A big fat lie

When I was growing up I was taught a big, fat, lie.  It was not from my parents or a teacher or some other trusted adult.  The lie came through friends who they themselves learned from someone else.  And the lie came in the form of a childhood rhyme that you probably know very well because you were taught the same big, fat, lie.  And it goes like this…

“Sticks and stones may break my bones but names will never hurt me.”

I am not too sure why I bought into that lie.  I think maybe I used it as a make-shift shield against bullies trying to make me cry (and believe me ~ I had a few of those people in my life growing up).  Maybe it was because I knew that those bullies would never use sticks and stones to actually break my bones so you might as well stop with the names.  But all the while I was using this rhyme as a weak, invisible shield, I was being hurt more than any damage that sticks and stones could inflict.

Names and words do hurt.

I started thinking about this rhyme as I began my sermon prep this week on the 8th Commandment, “You shall not bear false witness against your neighbor.”  And as I was remembering, all those names I was called as a child came rushing back.  I still remember the pain those names caused.  I still remember the laughter of those kids.  In a way, I wish they had broken some of my bones with stick and stones instead of using words to hurt me.

And today, the use of words continues to be a problem as many kids experience bullying online.  Even rough and tough football players are not immune to the power of words.  In the book of James, the author says that the tongue  is something that can not be tamed.  The same tongue we use to praise God is used to hurt our neighbor.  And I think the worst thing about this is that often times we don’t realize the pain we are causing because so many people try to hide their pain lest they look weak.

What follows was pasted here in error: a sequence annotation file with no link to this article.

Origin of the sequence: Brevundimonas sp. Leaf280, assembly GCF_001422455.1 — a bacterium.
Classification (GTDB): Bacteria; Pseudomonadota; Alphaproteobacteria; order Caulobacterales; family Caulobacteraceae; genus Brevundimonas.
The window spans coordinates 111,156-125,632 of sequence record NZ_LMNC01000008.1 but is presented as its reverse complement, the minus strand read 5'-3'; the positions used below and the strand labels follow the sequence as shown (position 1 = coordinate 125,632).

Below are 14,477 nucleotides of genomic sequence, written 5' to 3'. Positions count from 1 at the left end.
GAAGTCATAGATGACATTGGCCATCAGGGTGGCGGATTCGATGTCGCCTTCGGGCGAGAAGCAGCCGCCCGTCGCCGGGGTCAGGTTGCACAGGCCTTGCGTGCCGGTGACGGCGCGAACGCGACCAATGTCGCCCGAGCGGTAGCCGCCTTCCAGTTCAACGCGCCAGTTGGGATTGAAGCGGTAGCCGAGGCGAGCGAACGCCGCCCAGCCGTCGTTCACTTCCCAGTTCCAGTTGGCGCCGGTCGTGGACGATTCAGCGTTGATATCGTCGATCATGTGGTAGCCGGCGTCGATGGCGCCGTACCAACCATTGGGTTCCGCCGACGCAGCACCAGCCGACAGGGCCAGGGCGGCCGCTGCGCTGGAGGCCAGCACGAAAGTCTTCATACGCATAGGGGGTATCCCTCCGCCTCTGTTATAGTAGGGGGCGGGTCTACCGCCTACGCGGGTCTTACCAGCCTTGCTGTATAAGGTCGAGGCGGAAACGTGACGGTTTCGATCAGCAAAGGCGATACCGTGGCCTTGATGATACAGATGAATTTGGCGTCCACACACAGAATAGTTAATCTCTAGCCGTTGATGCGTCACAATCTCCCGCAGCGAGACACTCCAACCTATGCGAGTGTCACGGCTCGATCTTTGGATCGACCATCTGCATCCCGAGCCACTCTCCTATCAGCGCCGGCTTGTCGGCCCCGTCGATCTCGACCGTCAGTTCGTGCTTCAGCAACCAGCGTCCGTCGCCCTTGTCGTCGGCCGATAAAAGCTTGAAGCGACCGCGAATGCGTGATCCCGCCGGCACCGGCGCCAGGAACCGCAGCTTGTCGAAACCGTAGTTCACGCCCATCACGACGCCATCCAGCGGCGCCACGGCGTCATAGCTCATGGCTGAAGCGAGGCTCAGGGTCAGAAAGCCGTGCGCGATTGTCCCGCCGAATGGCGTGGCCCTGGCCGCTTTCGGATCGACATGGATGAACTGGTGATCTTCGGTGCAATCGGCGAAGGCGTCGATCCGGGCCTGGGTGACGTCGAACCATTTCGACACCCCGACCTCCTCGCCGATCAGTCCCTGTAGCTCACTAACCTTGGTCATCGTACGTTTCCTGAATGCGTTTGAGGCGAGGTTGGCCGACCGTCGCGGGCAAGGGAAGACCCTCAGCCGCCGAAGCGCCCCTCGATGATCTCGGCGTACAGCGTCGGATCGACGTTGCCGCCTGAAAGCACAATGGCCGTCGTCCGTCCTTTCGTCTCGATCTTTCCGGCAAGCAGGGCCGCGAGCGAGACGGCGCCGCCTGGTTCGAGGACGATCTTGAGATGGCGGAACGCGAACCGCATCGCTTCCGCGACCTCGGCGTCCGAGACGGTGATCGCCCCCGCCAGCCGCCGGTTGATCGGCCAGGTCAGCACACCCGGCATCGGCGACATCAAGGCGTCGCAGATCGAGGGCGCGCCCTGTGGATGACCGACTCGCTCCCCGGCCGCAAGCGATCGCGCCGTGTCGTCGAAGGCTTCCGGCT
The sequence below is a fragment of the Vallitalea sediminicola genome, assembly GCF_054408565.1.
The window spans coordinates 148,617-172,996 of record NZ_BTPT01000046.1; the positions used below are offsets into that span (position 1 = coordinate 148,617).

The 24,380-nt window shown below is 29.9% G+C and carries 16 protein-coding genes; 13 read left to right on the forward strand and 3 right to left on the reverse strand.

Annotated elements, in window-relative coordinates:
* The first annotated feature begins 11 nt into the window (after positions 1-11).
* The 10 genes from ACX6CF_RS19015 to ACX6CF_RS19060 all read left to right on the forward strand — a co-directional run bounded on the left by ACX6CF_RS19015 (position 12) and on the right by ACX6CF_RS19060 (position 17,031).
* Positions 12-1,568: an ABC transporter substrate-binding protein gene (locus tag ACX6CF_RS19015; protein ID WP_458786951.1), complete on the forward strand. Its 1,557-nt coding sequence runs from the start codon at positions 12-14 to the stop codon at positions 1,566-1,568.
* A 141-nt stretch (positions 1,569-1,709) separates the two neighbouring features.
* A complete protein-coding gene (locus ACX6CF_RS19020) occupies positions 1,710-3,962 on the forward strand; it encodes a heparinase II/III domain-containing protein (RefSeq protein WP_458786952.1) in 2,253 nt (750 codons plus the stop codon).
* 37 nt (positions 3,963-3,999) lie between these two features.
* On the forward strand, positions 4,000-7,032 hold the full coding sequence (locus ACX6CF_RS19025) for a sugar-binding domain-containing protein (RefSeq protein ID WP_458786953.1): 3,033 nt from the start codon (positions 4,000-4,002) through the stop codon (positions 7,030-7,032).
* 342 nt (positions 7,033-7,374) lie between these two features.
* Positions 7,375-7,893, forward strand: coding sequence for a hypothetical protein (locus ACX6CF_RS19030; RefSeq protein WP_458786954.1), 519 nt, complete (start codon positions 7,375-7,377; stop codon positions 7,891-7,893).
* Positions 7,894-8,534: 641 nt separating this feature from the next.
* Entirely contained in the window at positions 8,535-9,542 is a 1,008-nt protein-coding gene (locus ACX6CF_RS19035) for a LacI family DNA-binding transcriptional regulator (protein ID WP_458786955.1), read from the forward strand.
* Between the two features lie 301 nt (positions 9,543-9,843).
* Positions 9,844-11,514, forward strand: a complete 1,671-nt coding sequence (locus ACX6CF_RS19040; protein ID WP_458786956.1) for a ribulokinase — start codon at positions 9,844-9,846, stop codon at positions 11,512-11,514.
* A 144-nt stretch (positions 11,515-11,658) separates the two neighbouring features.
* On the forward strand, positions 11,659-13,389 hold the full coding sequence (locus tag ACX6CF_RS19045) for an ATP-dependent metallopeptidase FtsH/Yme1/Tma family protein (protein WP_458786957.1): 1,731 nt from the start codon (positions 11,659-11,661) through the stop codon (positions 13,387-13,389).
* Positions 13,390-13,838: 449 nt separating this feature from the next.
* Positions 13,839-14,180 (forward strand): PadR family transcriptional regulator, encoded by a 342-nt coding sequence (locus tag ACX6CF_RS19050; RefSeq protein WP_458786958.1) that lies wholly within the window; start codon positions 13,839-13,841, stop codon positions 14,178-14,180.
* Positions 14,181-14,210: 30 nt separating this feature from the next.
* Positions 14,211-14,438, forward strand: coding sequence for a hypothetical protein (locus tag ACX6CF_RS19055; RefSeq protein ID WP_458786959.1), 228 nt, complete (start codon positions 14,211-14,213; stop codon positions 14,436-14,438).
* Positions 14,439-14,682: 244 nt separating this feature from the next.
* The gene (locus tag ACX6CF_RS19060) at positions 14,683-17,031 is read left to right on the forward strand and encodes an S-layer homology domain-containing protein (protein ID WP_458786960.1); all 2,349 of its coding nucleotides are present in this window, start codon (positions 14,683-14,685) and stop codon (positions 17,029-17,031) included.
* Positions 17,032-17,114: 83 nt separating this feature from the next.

Maybe we spread a rumor about someone (true or not, it doesn’t matter).  Maybe we attack a person’s character without all the facts.  Maybe we participate in back stabbing.  Maybe we betray a person’s trust through sharing a secret.  Maybe we use words in a way that sounds comforting but really causes more hurt.  Whatever the form and context of our words, we need to be very mindful of what we are saying.  Luther’s Small Catechism has a great explanation of this commandment; one that we would do well to remember:

We are to fear and love God so that we do not betray, slander, or lie about our neighbor, but defend him, speak well of him, and explain his actions in the kindest way.

Romans 10 says that faith comes from hearing.  Since that is true then how do we proclaim the Gospel and build faith if we are using words in destructive ways?  May God be praised in all we SAY and do.

Dear Lord, grant me a kind tongue that seeks to speak well of others and gives you glory.  May my words not harm my neighbor but rather lift them up. In Jesus name, Amen.

The pastor -|—